by Rob Roper
The decision by the Shumlin Administration and the Democrats in the legislature to push back releasing important financial information about Green Mountain Care until after the 2012 election is a political one. So too, they claim, is the attempt by Republicans to require the Green Mountain Care board to report on exactly how much the $5 billion plus program will cost, how it will be paid for, and what Vermonters benefits will look like in September 2012 rather than January 2013.
With a government takeover of the healthcare industry, Vermonters will have to get used to the fact that all healthcare decisions from here on out will be political, like it or not. Politicians now run the show, even more than they did before, and everything that they do is by definition political. The question here is, what’s good politics and what’s good policy for the people of Vermont?
As a new web ad released by Vermonters for Healthcare Freedom points out, “If the answers [regarding Green Mountain Care] were good, you bet the Governor Shumlin would tell us before we go to the polls in November, so we could make an informed decision.” But he’s not telling, and supporters of a single payer healthcare system are circling the wagons.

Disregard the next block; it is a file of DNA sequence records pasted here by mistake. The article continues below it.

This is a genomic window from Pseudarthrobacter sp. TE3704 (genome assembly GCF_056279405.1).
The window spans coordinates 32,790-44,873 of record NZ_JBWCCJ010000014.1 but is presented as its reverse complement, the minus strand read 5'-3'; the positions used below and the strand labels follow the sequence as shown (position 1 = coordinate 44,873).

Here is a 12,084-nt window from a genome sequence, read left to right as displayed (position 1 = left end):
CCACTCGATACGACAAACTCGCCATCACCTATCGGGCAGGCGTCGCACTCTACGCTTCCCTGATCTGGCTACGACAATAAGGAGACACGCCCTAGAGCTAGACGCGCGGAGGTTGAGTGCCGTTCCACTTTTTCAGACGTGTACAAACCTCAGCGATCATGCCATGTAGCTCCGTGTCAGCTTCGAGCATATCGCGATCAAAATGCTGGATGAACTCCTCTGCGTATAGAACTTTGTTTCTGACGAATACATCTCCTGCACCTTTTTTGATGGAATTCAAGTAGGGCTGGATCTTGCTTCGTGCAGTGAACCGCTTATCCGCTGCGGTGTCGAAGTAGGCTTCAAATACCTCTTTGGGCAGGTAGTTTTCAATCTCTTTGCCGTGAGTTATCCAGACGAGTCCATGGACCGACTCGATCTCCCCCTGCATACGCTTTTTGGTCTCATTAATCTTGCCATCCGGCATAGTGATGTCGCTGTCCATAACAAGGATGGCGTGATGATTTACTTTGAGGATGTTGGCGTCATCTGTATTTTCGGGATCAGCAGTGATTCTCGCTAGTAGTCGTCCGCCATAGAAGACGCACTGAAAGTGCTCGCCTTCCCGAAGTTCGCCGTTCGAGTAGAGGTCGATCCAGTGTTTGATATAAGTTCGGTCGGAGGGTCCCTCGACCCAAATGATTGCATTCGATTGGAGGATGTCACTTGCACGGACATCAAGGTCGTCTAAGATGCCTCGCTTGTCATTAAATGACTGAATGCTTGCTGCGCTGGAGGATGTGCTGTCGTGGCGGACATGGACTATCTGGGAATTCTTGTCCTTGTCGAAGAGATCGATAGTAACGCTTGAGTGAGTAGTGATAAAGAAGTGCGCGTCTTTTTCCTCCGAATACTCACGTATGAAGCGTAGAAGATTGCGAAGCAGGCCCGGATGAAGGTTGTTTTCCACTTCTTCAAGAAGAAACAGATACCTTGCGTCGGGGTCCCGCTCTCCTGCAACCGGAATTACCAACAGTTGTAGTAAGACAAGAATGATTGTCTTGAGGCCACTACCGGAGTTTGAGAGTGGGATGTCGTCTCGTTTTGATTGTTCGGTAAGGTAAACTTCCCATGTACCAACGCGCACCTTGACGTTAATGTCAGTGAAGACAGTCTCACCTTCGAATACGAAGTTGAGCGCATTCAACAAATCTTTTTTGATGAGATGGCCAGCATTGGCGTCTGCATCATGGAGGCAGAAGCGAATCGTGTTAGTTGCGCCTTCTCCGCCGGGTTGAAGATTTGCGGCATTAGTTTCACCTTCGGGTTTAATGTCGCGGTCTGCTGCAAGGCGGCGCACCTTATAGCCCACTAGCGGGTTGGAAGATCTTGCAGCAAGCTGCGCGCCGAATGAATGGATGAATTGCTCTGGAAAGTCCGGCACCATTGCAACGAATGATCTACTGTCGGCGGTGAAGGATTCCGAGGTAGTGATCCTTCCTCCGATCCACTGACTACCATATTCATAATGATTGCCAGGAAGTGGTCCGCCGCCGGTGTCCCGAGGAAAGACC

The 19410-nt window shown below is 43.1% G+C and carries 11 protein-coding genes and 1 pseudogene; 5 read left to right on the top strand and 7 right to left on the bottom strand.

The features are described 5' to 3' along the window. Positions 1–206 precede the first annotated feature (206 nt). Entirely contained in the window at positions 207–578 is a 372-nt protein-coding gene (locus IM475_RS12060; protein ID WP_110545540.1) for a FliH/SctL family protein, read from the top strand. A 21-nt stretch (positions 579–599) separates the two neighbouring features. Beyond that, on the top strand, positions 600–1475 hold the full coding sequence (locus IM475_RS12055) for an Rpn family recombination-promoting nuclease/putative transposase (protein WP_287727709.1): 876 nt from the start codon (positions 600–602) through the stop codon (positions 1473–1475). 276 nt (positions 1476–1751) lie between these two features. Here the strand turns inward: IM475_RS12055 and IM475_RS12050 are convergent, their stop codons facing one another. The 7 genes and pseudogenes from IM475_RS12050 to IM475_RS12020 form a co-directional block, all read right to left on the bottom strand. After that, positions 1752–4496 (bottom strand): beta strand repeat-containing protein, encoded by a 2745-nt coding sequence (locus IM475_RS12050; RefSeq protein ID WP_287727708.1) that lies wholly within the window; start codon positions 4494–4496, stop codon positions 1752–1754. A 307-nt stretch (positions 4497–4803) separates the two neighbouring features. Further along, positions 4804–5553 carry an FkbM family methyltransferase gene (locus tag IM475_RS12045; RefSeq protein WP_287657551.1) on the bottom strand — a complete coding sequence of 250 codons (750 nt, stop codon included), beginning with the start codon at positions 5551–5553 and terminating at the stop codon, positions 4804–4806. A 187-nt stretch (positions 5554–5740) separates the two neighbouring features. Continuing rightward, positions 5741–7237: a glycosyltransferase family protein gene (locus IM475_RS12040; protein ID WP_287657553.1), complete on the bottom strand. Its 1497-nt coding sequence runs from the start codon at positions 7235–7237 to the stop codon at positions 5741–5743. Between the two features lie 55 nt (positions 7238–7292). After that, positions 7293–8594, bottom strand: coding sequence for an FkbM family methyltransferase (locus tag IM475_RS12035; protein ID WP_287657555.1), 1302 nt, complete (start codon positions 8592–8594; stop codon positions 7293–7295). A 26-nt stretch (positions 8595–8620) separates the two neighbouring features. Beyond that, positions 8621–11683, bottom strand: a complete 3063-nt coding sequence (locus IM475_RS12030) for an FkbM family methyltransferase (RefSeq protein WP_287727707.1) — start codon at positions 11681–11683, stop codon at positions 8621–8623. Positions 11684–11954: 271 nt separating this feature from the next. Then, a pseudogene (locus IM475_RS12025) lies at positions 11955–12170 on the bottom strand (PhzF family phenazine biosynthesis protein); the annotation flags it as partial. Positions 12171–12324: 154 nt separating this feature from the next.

Click to see web ad
The sixty-second web ad (which Vermonters for Healthcare Freedom is raising money to put on TV) features a woman talking to camera, urging Vermonters to contact the governor and local legislators to support measures that would release the financial data on Green Mountain Care before November 2012. In addition, Vermonters for Healthcare Freedom launched two radio ads with a similar theme aimed at putting pressure on two members of the House Healthcare Committee, Rep. Paul Poirier (I-Barre) and Mark Woodward (D-Johnson).
The chairman of the House Healthcare Committee, Mike Fisher (D-Lincoln), hopes to pass H.559 – “An act relating to health reform implementation” out of his committee this week. Although the chairman is adamantly opposed to allowing the kind of language Vermonters for Healthcare Freedom is asking for to pass, four of the eleven-member committee have expressed support for pre-November transparency, three Republicans and Rep. George Till, a Democrat and the only practicing physician serving in the legislature. Poirier and Woodward would boost that number to a six-member majority.
In the event that such language passed out of the healthcare committee, it would still have to withstand what would certainly be a spirited fight on the floor of the full house
In a prepared statement, Darcie Johnston, founder of Vermonters for Healthcare Freedom, said, “Funding Green Mountain Care will require the largest tax increases in Vermont history, likely doubling the size of the entire Vermont State budget. Those tax increases will have a profound impact on every Vermont business, every Vermont entrepreneur, and every Vermont family. It’s only fair that Vermonters should have some sense of what those proposed taxes will be before we vote in November 2012.”
In a government run healthcare system, where an un-elected five member board makes all the decisions, elections are be the only meaningful say regular people will have to express a choice regarding healthcare. For some, it’s good politics to take that influence completely away.